[Mulemba Xangola]
Bonga / Mulemba Xangola / Lusafrica

Angolan revolutionary and musical superstar Bonga has a revered place in the realm of Portuguese-language world music. He's been making it for almost 30 years now and Mulemba Xangola shows him to be a musician of maturity, wit and dignity. There are strong Cuban flavors throughout the album, as well as hints of Flamenco and Brazilian music. Bonga's aged, raspy baritone is a highly expressive and nuanced instrument, and he uses it with poignant effect...more»

[progressive mix session 1.0]
D:Fuse / Progressive Mix Session 1.0 / Moonshine

Electronica is an art form of the moment. It's ephemeral, based on the emotions that a DJ picks up from a crowd (and by association, the drugs that were available that night), and it's therefore understandably difficult for DJs to recapture the mood and intensity of the temporal on disc. With Progressive Mix Session 1.0, D:Fuse has managed to set those moods in solid state. Beat-heavy and dance-driven, the disc loops up and down in a pattern that, with luck, will resemble your next EKG...more»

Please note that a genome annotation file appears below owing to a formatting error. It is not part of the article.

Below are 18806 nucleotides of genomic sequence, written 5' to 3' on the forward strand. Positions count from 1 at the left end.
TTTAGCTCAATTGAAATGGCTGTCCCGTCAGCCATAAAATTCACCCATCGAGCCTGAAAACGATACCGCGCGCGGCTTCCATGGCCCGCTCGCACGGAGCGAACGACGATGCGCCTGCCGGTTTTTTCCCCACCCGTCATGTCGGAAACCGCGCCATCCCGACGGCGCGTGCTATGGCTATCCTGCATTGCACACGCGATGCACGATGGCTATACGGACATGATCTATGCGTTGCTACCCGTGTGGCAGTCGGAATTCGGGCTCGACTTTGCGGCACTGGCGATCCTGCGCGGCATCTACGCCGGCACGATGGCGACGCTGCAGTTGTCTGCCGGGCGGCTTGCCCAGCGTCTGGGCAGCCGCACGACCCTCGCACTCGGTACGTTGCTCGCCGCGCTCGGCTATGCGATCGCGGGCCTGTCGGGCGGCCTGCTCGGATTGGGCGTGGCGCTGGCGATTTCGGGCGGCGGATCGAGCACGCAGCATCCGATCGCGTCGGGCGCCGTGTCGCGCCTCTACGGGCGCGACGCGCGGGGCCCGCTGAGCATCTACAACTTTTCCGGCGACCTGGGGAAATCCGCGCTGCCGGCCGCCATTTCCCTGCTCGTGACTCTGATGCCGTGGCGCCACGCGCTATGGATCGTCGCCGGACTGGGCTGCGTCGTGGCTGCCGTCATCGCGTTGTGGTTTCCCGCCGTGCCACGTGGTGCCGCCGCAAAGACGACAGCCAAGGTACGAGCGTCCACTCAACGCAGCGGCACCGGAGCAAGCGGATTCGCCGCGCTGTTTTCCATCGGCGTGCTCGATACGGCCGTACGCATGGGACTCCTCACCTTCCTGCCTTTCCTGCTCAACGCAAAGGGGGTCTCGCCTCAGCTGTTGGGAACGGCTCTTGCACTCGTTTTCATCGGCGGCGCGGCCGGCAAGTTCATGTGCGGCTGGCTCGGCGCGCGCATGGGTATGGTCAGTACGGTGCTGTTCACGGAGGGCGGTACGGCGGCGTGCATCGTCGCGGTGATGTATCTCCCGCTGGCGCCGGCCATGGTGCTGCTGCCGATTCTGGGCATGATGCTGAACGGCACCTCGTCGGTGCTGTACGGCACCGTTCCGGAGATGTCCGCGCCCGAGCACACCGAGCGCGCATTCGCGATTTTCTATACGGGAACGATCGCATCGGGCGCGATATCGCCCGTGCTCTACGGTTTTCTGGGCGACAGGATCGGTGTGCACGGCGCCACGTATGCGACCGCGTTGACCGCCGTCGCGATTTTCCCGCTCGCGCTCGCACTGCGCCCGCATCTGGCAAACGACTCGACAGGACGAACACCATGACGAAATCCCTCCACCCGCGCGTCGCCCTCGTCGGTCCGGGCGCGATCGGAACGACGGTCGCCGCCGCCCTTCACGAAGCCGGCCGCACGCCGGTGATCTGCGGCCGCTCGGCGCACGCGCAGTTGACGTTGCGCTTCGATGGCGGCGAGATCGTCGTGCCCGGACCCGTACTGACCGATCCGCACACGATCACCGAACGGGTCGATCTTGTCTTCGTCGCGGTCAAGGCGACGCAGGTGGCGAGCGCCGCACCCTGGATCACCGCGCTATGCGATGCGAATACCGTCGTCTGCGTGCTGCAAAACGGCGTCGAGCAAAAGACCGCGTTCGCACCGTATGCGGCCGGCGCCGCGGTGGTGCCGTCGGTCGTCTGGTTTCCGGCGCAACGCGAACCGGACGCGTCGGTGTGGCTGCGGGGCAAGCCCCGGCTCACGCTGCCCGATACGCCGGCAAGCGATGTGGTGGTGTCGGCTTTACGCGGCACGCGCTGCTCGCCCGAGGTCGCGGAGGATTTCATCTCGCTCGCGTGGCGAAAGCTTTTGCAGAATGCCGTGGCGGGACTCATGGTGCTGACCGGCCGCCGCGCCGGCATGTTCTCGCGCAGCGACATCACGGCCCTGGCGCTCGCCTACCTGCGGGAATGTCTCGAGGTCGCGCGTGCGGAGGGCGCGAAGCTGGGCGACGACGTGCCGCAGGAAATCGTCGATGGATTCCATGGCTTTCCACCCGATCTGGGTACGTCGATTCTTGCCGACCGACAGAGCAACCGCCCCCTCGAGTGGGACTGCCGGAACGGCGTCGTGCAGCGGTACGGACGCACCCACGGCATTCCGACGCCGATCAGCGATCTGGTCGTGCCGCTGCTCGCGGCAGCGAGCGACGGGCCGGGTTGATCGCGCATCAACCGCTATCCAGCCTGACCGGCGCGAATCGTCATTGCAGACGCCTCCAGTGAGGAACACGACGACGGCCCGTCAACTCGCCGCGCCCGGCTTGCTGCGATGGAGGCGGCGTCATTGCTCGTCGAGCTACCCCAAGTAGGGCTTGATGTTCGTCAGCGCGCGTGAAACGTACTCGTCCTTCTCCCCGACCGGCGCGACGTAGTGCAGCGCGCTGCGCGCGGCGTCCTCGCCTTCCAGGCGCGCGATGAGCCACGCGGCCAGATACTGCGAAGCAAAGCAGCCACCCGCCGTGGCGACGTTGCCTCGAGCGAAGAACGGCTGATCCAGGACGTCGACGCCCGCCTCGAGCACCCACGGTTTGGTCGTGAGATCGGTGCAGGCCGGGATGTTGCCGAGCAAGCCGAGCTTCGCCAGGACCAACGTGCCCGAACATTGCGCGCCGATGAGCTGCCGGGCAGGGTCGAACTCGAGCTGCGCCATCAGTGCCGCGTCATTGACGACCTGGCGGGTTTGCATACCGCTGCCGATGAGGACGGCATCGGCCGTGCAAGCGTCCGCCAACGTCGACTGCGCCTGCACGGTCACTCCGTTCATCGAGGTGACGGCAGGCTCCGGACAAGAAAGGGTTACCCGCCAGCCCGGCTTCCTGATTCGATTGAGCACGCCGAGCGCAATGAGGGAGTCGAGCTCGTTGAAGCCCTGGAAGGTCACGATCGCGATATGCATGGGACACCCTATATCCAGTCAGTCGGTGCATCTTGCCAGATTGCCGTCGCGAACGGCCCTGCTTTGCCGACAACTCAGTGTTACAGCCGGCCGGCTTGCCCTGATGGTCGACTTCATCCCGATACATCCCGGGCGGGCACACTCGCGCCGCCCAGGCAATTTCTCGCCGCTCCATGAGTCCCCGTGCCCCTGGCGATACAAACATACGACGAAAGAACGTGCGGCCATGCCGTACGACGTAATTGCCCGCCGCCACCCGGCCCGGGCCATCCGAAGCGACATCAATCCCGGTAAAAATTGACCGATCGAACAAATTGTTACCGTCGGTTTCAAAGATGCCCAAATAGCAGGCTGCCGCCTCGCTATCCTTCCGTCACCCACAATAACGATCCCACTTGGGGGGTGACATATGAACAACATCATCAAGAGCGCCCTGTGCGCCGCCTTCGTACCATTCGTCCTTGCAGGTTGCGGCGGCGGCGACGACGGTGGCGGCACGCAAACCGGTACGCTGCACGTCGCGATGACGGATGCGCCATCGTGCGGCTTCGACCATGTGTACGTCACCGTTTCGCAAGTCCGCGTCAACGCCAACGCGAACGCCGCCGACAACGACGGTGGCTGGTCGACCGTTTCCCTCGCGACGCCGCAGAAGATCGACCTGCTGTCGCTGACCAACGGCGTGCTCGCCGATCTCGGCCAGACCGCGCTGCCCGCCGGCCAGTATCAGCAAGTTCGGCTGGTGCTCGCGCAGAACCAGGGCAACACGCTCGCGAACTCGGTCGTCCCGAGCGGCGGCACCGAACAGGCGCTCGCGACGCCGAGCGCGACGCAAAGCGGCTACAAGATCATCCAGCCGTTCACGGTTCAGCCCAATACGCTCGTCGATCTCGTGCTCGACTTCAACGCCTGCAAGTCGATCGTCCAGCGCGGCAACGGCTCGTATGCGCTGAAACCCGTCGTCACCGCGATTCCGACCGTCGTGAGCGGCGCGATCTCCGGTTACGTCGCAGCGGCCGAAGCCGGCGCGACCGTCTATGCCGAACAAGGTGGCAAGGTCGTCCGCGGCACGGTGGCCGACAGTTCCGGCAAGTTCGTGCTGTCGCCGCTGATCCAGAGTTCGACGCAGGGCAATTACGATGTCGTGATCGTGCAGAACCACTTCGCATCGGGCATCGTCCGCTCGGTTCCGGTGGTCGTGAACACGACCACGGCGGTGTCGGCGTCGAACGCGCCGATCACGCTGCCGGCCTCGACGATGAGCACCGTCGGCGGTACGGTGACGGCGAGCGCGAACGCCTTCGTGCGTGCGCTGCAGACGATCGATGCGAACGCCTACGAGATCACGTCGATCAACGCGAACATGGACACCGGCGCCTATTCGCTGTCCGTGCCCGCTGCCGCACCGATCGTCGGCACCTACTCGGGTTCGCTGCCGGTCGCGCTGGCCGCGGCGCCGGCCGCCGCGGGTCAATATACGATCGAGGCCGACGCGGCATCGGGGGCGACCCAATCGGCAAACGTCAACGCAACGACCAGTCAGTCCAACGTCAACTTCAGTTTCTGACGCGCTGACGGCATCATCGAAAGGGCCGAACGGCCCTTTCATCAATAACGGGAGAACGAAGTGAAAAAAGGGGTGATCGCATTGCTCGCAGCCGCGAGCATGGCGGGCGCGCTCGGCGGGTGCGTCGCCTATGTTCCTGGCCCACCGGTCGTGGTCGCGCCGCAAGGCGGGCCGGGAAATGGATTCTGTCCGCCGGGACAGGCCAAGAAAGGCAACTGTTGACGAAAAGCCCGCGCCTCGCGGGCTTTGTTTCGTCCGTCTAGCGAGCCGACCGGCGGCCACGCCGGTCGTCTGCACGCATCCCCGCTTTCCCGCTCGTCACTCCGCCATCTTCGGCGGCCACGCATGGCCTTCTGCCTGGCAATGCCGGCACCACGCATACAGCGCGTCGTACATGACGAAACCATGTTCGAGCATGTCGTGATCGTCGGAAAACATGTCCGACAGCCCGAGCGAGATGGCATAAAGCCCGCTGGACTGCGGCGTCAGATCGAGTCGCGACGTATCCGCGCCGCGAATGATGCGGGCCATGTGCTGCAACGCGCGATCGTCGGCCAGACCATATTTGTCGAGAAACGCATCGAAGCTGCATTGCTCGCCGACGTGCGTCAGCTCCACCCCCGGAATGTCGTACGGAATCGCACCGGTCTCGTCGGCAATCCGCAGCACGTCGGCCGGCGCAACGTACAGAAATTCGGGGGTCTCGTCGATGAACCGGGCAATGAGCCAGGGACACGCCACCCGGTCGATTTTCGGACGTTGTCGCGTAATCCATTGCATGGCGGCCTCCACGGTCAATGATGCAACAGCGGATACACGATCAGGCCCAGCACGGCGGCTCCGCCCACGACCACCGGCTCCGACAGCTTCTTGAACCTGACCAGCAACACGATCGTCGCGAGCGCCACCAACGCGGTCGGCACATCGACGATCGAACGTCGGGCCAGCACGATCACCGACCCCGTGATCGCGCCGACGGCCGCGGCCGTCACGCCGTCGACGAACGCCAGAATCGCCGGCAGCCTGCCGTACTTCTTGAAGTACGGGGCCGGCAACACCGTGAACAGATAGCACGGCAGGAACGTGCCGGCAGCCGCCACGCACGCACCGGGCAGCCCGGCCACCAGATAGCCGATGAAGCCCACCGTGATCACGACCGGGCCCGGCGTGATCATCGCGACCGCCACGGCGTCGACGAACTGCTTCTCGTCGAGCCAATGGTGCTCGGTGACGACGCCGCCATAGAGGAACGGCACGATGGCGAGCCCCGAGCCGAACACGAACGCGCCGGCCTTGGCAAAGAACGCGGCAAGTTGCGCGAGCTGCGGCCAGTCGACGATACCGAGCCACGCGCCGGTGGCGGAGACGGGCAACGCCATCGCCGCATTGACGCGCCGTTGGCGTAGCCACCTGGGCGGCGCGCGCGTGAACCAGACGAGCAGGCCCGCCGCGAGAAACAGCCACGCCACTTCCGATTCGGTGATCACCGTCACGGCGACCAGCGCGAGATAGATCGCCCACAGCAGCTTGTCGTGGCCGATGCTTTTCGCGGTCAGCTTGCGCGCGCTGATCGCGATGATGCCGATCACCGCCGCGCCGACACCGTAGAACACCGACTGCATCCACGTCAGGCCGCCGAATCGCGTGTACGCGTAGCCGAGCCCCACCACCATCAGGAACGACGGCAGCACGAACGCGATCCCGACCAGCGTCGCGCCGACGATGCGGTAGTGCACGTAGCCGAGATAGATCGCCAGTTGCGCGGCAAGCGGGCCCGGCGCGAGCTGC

[airline people]
For Stars / Airline People / Acuarela

Made up of outtakes from For Stars and Windows For Stars, the band's first two US albums, Airline People stands as a strong testament to the strength of For Stars' material. Carlos Forster is a master of melody, and he sounds like a softer-spoken version of Jackson Browne. Like Browne, the band's home is California; their instrumentation, though stripped to basics, also bears similarities to Browne's early classics, and the light Caribbean touches make me wonder if David Lindley made a guest appearance...more»

[as performed by...]
The Green & Yellow TV / As Performed By... / 2000

Busting loose from Los Angeles, this foursome crafts songs that aspire to both the polish and complexity of Pet Sounds. Lofty aspirations are those, and the boys fall a little shy. But when your goals are that damn high, falling short can still be pretty damn good. "What's the Message", a micro epic riddled with glorious swells and refreshing instrumentation, starts rolling with simple vocals over piano. And what vocals they are. I'm not usually one to be seduced by a set of pipes...more»

[quiet is the new loud]
Kings of Convenience / Quiet is the New Loud / Astralwerks